Mobile is so ripe for the use of smart codes like where you can create mobile marketing campaigns for feature phones and smart phones. It’s key to communicate with the mobile market in a mobile fashion don’t expect us all to go and open an email…. we want sms messages, they are brief normally concise and personal.

  4. Pablo D'Ambrosio

    In L.A. and Spain there is a new company called Vínculo which is providing a service based on Qr Codes.

    Also they provide you a platform to allocate your contents and they adapt your site or micro site to Android, BB and iOs browsers, so you don’t have to do anything.

    One nice tool is Qr Workshop, a product that let you put a requirement for an artwork-qr for been used on your campaign. So, they give you analytics, link switch, and they make all necessary tests on the new funny and shinny Qr-Code to be sure that it is going to work right and could be read well.

  5. just launched with the effort to connect online and offline worlds through QR Codes. QR barcodes, or quck response codes, are an unique variety of barcode that can be read by mobile phones and include as much as 100 occasions the quantity of details than a regular barcode does. gives consumers the ability to modernize their business and interact with customers. We leave to you the decision what details you would like to incorporate into your QR code – from web site URLs, Facebook Fan and Places pages, Twitter profiles, Videos, Venue check-ins or eBay Items for sale – all this in one code.

    You can find more information on our Help page

  6. jb510 – The issue is not with QR code technology, it is the iPhone. The iPhone has a horrible camera when it comes to up close pictures. That is unfortunate because the iPhone is so popular and it ends up giving QR codes and other similar technologies a bad rap. Of course I cannot honestly say the solution is to get a new phone, but if you were to have tried it say on the Android or another phone with a better camera, you would find it is very fast and there is no way one could type in a web address faster than the reader can pick it up and redirect you. Plus, qr codes is not just for urls. You can import contact info, visit a map location, join a wifi network, and quite a bit more. I think it is a technology that is useful – when applied correctly.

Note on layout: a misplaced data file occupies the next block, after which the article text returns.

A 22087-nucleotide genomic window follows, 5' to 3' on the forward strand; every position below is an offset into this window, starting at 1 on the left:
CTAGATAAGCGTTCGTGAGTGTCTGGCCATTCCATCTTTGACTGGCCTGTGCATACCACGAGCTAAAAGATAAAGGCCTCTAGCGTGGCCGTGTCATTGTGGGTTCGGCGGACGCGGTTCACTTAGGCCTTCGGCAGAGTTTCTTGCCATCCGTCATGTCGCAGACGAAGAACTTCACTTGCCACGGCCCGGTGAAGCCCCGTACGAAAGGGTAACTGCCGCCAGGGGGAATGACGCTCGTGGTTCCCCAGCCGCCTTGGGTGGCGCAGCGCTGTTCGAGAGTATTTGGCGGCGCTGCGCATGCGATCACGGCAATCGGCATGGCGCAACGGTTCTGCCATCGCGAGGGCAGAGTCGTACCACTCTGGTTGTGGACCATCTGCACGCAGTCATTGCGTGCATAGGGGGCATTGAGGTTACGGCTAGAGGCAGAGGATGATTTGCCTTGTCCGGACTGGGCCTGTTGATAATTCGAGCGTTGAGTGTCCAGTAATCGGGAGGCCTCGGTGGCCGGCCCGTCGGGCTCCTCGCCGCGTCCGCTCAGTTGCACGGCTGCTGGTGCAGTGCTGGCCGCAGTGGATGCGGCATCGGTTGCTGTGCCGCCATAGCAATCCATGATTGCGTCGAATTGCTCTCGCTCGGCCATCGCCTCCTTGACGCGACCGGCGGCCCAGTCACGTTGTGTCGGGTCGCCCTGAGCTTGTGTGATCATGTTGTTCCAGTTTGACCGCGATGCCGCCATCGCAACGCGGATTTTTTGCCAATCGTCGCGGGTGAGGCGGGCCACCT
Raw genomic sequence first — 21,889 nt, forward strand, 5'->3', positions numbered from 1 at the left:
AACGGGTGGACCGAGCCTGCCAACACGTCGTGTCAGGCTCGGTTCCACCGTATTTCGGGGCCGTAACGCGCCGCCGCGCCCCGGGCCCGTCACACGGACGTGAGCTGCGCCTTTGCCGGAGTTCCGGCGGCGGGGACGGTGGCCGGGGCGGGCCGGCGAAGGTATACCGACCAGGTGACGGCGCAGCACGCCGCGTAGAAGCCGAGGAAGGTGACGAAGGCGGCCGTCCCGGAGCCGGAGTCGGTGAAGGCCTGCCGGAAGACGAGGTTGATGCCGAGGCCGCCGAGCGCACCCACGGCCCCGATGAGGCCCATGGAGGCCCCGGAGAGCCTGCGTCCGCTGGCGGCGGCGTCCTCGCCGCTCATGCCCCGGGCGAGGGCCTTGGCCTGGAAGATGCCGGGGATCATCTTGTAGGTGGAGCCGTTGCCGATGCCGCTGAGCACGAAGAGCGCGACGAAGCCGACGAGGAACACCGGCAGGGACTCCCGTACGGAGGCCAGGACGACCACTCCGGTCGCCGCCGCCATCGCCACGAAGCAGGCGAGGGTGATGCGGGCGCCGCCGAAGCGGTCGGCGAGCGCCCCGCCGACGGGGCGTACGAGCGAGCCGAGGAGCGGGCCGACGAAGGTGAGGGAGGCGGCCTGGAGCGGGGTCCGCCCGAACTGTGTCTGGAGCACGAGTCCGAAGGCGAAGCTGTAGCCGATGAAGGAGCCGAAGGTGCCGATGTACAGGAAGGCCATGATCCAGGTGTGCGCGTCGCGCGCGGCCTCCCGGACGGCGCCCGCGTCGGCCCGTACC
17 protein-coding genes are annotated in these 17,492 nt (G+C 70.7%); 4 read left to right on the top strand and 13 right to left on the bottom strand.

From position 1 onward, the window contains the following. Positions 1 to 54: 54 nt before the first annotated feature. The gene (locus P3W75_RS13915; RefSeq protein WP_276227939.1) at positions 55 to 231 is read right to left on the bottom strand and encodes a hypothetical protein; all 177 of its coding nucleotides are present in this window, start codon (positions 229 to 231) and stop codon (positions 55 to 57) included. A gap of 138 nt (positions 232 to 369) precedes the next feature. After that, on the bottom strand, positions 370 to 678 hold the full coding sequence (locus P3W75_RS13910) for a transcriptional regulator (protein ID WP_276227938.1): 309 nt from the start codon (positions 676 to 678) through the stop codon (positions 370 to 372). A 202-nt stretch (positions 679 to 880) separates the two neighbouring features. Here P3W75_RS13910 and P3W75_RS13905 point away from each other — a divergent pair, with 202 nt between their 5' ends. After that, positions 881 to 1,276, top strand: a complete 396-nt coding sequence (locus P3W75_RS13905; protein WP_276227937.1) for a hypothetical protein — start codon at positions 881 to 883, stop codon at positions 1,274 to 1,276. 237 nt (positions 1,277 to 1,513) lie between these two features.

7. I’m a supplier in the promotional products and print industry, and the use of QR codes has just skyrocketed over the last year. One of our main product lines is making name badges and event passes, and it’s become very common to place QR codes on the badges. From a schedule of events to an actual contact code, they’re used pretty often. I would disagree with jb510 in that these codes do save time and effort and will be mainstream within the next few years. Scanning movie posters outside the theater to automatically watch trailers, to price comparisons on products in stores, the surface of using QR codes has only been scratched. The more penetration smart phones have in the market, the larger the use will be. Great intro article.

  8. I use one QR code in two places:

    The first is that I have a QR code on my business card. The code points to a script that transforms the landing page of my personal website into a downloadable vCard.

    The second is that I have the same QR code as part of the custom skin that I use on my mobile (via SkinIt), and usually ends up also causing all types of neat conversations.

  9. Hi Charles,
    when Kaywa brought QR Codes to the west in 2006, we knew it would need time and interesting and inspiring projects and use cases so that people would start to adopt these funny pixel squares. And now it is happening! So great!!!
    In 2009 we did a project for ISMAR and this came back to me when reading your article. Check the info at

  10. QR codes seem utterly pointless to me… and I’m certainly a early adopter tech geek, I just don’t see them ever catching on for the average person.

    Just for fun I whipped out my iPhone and took a photo of the QR code on the screen above… all told it took about a minute and a half to get to the web page. (pull out iPhone, find already installed QR app, focus camera on screen, take photo, wait, wait, page finally loads).

    I could have EASILY typed the address on my iPhone in less than half the time.

    Customizable URL shorteners further make QR codes pointless… QR codes died the day cell phones got keyboards.